WAUKESHA REBRANDS WATER DIVERSION; PREPARES FOR CHALLENGES AHEAD – Waukesha’s effort to bring in drinking water from Lake Michigan is now called the Great Water Alliance. But rebranding aside, the diversion project faces another hurdle this month. Waukesha has paid a marketing firm to name its plan to buy Lake Michigan water from Oak Creek, and by the year 2020, build two, 20-mile long underground pipes through Franklin, Muskego and New Berlin. One pipe would carry clean water to Waukesha. The other, Waukesha’s treated wastewater back as far as Franklin, where the effluent would be released into the Root River, which empties into Lake Michigan at Racine. Waukesha Mayor Shawn Reilly said the Great Water Alliance website and social media outreach will help answer questions about the diversion. Reilly said the marketing isn’t aimed at affecting oral arguments scheduled for March 20 in Chicago, on a petition by Racine and other Great Lakes cities to appeal last year’s eight-state approval of diversion.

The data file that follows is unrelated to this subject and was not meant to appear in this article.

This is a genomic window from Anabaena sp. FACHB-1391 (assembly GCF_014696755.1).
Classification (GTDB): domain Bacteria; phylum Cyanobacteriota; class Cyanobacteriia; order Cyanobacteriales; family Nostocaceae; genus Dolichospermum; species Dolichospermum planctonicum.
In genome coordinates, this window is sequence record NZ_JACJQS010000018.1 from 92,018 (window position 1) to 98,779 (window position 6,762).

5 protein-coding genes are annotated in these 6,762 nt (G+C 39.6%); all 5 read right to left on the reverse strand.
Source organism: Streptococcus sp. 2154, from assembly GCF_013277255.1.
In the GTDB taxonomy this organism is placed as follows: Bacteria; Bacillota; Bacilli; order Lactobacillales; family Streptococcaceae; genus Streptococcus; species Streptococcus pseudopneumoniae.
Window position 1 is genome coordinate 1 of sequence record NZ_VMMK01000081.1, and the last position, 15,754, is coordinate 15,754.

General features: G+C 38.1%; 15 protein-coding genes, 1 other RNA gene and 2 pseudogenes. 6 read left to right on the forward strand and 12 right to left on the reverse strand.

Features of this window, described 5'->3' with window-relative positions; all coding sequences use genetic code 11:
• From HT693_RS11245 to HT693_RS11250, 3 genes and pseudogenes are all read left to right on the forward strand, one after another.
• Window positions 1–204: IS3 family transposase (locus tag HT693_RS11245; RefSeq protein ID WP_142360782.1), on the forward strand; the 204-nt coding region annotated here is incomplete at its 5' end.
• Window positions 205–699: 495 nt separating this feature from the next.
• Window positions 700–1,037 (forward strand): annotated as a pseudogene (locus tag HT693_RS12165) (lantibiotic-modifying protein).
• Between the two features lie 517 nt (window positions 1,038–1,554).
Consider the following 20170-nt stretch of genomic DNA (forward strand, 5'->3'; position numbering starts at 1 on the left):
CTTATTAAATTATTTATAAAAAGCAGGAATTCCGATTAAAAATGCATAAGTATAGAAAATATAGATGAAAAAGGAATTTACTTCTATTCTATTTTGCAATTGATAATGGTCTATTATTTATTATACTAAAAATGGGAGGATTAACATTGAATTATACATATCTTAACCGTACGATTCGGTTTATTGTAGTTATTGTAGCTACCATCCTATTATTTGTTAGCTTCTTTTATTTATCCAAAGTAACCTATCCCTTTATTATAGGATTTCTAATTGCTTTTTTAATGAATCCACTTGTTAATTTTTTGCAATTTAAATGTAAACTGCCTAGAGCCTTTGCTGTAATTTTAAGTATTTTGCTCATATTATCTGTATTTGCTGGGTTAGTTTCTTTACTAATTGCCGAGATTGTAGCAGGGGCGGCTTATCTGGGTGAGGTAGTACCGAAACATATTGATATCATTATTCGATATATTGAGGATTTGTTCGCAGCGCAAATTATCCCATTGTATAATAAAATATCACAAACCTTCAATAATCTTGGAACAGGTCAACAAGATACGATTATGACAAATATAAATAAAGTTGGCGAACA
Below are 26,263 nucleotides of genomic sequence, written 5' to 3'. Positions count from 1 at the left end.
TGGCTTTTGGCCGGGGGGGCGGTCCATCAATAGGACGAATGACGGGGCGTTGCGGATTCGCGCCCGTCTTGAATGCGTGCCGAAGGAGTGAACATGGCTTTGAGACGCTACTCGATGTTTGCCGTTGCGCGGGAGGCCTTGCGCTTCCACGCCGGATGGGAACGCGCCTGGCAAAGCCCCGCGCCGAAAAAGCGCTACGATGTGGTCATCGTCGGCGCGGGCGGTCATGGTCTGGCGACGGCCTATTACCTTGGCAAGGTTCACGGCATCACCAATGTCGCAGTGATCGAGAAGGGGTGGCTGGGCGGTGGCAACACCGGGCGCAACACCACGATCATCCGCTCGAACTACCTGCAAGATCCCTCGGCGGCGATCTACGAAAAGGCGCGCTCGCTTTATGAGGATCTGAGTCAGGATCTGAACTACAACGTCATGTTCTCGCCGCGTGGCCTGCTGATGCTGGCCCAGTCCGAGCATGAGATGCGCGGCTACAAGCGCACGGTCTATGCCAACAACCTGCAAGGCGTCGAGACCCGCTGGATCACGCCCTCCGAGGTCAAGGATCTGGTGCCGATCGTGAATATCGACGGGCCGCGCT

MAYORS, CONSERVATIONISTS BLAST POSSIBLE CUTS TO GREAT LAKES RESTORATION WORK – A group representing the region’s mayors in both the United States and Canada joined conservation groups Friday in responding sharply to news that the Trump administration is mulling drastic cuts to the ongoing Great Lakes Restoration Initiative. The proposed cuts, reported by the Detroit Free Press on Thursday, would slash annual funding for the $300 million program to $10 million. The restoration initiative is an ecological recovery program for the Great Lakes that combats invasive species, curbs nutrient-fueled algae blooms, cleans up toxic messes and restores sensitive fish and wildlife habitat. “Cuts of this magnitude would be devastating to the efforts of our two countries over the past five decades to restore the resource,” said David Ullrich, executive director of The Great Lakes and St. Lawrence Cities Initiative, which represents mayors from more than 125 U.S. and Canadian cities in the Great Lakes basin.